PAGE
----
Many people tend to overlook volleys, deeming them not as important as groundstrokes. While that may be true, without a transitional net game, becoming successful on the tour or even in college is very difficult. Take UCLA’s Gage Brymer for example. Ranked one nationally and being a three time Ojai CIF champion, he was a phenom in the juniors. Many people expected him to play somewhere at the top of the line-up (Single’s 1 to 3) for UCLA because of his tremendous results in the juniors. However, he ended playing the number 4 or 5 spot. Why was this the case? If you watch Brymer’s matches when he was a junior and especially in college, notice how he rarely ever transitions to the net. His match with Mkrtchian (https://www.youtube.com/watch?v=qb6mFdhkHic) is a prime example of his reluctance to approach. In many instances throughout the match, he would hit a damaging shot that would force a weak return capable of being easily volleyed away, but what does he do? He remains at the baseline, and you can even tell that he gives it a thought before he makes the decision. Mkrtchian ends up winning this match. While part of the reason may be because Brymer’s baseline game was not at its usual level that day, Mkrtchian was the one who utilized his transitional net game to great effect. His groundstrokes are not as good as Brymer’s, but what places Mkrtchian at #2 or #3 singles is his ability to attack the net and seize good opportunities, efficiently ending points.

 

On the pro tour, it is inevitable that to be successful, players must have a transition game. Having that kind of efficiency not only expends less energy, but it also makes you more unpredictable. Without a doubt, the top four (Djokovic, Nadal, Federer, and Murray) are the most efficient players on tour. If they know one of their shots will yield a weak shot, they know immediately to begin transitioning up the court to take full advantage. A notable player who has improved this aspect of his game is Kei Nishikori. He has made a tremendous stride on the rankings, beginning at #20 in 2014 and ending the year in the top 5.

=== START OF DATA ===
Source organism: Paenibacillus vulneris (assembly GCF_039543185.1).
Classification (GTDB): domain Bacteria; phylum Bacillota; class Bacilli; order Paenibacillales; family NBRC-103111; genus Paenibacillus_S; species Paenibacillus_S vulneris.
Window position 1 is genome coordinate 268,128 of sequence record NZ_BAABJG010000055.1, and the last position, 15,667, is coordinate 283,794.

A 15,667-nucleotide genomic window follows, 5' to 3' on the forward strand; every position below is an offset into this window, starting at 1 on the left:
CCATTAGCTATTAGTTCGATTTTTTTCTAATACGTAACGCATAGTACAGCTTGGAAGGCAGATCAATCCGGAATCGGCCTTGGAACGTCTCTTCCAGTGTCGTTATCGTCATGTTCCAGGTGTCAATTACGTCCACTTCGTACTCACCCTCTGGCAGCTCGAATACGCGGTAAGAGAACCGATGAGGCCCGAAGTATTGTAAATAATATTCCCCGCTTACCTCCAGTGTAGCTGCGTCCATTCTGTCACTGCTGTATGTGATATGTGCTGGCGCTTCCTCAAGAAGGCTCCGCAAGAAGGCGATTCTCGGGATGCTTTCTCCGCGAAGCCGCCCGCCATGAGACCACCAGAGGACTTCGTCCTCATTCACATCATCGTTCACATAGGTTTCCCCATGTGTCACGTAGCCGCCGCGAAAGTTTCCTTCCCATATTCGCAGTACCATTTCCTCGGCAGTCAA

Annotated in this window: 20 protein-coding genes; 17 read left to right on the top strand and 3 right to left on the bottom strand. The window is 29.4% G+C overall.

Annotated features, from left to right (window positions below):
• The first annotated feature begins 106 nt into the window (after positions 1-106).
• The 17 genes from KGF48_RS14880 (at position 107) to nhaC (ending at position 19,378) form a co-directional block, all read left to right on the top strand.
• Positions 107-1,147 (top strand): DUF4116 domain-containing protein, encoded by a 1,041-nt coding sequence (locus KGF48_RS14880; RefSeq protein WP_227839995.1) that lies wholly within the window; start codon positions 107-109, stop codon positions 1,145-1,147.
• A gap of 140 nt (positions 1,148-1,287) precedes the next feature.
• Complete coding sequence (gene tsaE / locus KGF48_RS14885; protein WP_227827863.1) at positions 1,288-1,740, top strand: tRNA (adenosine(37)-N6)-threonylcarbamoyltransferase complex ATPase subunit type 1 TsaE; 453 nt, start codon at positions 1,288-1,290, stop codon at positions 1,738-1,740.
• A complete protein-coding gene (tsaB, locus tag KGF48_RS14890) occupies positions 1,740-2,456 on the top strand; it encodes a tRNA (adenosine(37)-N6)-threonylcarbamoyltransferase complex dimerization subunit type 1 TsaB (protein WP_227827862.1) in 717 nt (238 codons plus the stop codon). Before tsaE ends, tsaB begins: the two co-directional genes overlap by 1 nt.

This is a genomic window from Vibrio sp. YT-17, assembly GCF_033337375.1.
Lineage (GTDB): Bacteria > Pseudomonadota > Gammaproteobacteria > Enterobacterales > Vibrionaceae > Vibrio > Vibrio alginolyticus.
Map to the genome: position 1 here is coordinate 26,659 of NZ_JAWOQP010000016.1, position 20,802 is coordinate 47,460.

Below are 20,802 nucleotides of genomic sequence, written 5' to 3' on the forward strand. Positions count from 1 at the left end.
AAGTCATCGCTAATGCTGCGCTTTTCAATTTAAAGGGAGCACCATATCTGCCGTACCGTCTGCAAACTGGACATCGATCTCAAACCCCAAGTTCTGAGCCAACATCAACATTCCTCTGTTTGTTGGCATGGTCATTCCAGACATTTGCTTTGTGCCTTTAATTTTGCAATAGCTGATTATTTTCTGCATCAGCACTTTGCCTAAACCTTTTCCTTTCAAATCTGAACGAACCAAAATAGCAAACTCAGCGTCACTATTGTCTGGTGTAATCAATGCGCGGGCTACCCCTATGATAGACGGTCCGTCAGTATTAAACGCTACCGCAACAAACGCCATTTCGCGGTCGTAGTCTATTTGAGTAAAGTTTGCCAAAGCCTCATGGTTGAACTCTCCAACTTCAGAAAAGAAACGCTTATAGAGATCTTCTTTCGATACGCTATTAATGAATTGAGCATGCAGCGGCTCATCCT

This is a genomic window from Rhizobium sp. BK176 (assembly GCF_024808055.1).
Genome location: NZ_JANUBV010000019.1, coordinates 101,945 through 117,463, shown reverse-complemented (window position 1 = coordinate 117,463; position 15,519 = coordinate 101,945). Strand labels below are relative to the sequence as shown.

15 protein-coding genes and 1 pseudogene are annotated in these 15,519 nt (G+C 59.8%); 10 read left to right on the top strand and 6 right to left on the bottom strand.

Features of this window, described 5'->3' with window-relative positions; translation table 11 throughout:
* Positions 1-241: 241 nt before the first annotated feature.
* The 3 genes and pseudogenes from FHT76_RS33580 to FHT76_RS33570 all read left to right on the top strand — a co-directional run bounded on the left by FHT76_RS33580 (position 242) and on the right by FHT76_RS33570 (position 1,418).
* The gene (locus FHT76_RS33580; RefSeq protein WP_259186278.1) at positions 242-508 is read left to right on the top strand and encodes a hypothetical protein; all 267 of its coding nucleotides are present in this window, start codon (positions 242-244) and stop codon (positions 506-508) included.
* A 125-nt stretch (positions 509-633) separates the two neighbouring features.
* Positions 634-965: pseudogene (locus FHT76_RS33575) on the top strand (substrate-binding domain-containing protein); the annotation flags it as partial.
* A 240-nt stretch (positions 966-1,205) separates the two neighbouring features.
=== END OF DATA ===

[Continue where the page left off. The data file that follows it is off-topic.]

In his match against Tomic at Brisbane 2015, Kei Nishikori demonstrates clearly his improved efficiency by attacking the net and seizing the moment whenever the opportunity arises. Check out these timed videos to see how he transitions effectively.

 

https://youtu.be/fSVgdMjmVGQ?t=144 (Kei Nishikori yields a weak return with his serve, takes full advantage of it by hitting a forehand approach, and puts away the next ball with an easy volley)

https://youtu.be/fSVgdMjmVGQ?t=224 (Nishikori serves to Tomic’s backhand, sees that Tomic floats the ball back, Nishikori quickly sees the opportunity and comes in puts away the ball with a volley)

https://youtu.be/fSVgdMjmVGQ?t=334 (Nishikori throws down a big serve, Tomic as a result is stretched and can only put his racket out to float the ball back, Nishikori is quick to act on this and sets up a swinging volley followed with a volley winner)

https://youtu.be/fSVgdMjmVGQ?t=436 (Serve stretches Tomic outside. Nishikori knows that if Tomic were to get the serve back, his next shot will be even more damaging. Tomic does get the serve back so Nishikori is ready with a  backhand approach. He knows that the backhand approach will force a very weak return and so he will proceed to the net to end the point with a volley, and in this case it is an elegant drop volley.)

 

Nishikori, despite not having the biggest serve on tour, still has a very efficient serving game. He knows what does damage and is very well aware of how to best capitalize on weak shots. This is what all pros essentially know how to do and is what separates the level of tennis from college/juniors. Albeit having a great baseline game is heavily advocated, many tennis players tend to overlook how important having a transition game actually is, let alone possessing decent volleys.